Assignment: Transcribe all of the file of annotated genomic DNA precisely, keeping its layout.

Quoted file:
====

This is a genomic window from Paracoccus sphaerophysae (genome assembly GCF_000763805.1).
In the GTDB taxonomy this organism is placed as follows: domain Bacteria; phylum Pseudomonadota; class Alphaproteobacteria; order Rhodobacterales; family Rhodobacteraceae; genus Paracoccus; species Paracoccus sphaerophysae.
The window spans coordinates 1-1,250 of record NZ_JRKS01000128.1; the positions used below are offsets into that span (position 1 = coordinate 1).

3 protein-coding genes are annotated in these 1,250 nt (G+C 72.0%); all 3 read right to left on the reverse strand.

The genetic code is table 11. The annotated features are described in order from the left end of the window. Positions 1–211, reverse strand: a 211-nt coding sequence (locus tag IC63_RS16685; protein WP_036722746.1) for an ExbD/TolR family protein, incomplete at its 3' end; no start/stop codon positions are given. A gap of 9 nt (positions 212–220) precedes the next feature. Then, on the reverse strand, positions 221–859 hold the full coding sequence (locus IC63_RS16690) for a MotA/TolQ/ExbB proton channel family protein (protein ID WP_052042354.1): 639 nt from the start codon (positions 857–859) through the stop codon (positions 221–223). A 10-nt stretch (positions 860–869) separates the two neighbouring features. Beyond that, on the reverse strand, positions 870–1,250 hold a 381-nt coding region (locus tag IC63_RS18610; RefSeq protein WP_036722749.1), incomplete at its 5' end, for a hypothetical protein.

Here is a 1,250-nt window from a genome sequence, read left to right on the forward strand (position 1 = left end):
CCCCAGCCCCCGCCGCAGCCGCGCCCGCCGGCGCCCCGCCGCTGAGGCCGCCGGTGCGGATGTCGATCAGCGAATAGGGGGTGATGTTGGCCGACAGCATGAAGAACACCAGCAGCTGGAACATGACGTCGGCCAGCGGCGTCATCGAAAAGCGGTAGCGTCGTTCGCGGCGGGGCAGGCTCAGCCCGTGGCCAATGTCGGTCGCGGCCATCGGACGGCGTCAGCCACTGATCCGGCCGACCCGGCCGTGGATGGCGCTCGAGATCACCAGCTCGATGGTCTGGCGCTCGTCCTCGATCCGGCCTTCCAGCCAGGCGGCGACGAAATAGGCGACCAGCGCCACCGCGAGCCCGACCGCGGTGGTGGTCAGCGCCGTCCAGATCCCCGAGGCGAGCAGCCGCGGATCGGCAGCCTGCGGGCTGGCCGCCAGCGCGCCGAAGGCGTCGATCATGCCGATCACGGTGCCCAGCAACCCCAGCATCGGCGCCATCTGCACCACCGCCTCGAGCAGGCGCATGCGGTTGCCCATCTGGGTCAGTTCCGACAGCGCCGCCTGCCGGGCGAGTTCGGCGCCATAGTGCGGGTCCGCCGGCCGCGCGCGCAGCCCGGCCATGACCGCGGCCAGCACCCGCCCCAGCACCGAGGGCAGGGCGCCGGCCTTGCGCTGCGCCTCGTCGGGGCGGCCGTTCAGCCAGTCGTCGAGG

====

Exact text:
This is a genomic window from Paracoccus sphaerophysae (genome assembly GCF_000763805.1).
In the GTDB taxonomy this organism is placed as follows: domain Bacteria; phylum Pseudomonadota; class Alphaproteobacteria; order Rhodobacterales; family Rhodobacteraceae; genus Paracoccus; species Paracoccus sphaerophysae.
The window spans coordinates 1-1,250 of record NZ_JRKS01000128.1; the positions used below are offsets into that span (position 1 = coordinate 1).

3 protein-coding genes are annotated in these 1,250 nt (G+C 72.0%); all 3 read right to left on the reverse strand.

The genetic code is table 11. The annotated features are described in order from the left end of the window. Positions 1–211, reverse strand: a 211-nt coding sequence (locus tag IC63_RS16685; protein WP_036722746.1) for an ExbD/TolR family protein, incomplete at its 3' end; no start/stop codon positions are given. A gap of 9 nt (positions 212–220) precedes the next feature. Then, on the reverse strand, positions 221–859 hold the full coding sequence (locus IC63_RS16690) for a MotA/TolQ/ExbB proton channel family protein (protein ID WP_052042354.1): 639 nt from the start codon (positions 857–859) through the stop codon (positions 221–223). A 10-nt stretch (positions 860–869) separates the two neighbouring features. Beyond that, on the reverse strand, positions 870–1,250 hold a 381-nt coding region (locus tag IC63_RS18610; RefSeq protein WP_036722749.1), incomplete at its 5' end, for a hypothetical protein.

Here is a 1,250-nt window from a genome sequence, read left to right on the forward strand (position 1 = left end):
CCCCAGCCCCCGCCGCAGCCGCGCCCGCCGGCGCCCCGCCGCTGAGGCCGCCGGTGCGGATGTCGATCAGCGAATAGGGGGTGATGTTGGCCGACAGCATGAAGAACACCAGCAGCTGGAACATGACGTCGGCCAGCGGCGTCATCGAAAAGCGGTAGCGTCGTTCGCGGCGGGGCAGGCTCAGCCCGTGGCCAATGTCGGTCGCGGCCATCGGACGGCGTCAGCCACTGATCCGGCCGACCCGGCCGTGGATGGCGCTCGAGATCACCAGCTCGATGGTCTGGCGCTCGTCCTCGATCCGGCCTTCCAGCCAGGCGGCGACGAAATAGGCGACCAGCGCCACCGCGAGCCCGACCGCGGTGGTGGTCAGCGCCGTCCAGATCCCCGAGGCGAGCAGCCGCGGATCGGCAGCCTGCGGGCTGGCCGCCAGCGCGCCGAAGGCGTCGATCATGCCGATCACGGTGCCCAGCAACCCCAGCATCGGCGCCATCTGCACCACCGCCTCGAGCAGGCGCATGCGGTTGCCCATCTGGGTCAGTTCCGACAGCGCCGCCTGCCGGGCGAGTTCGGCGCCATAGTGCGGGTCCGCCGGCCGCGCGCGCAGCCCGGCCATGACCGCGGCCAGCACCCGCCCCAGCACCGAGGGCAGGGCGCCGGCCTTGCGCTGCGCCTCGTCGGGGCGGCCGTTCAGCCAGTCGTCGAGG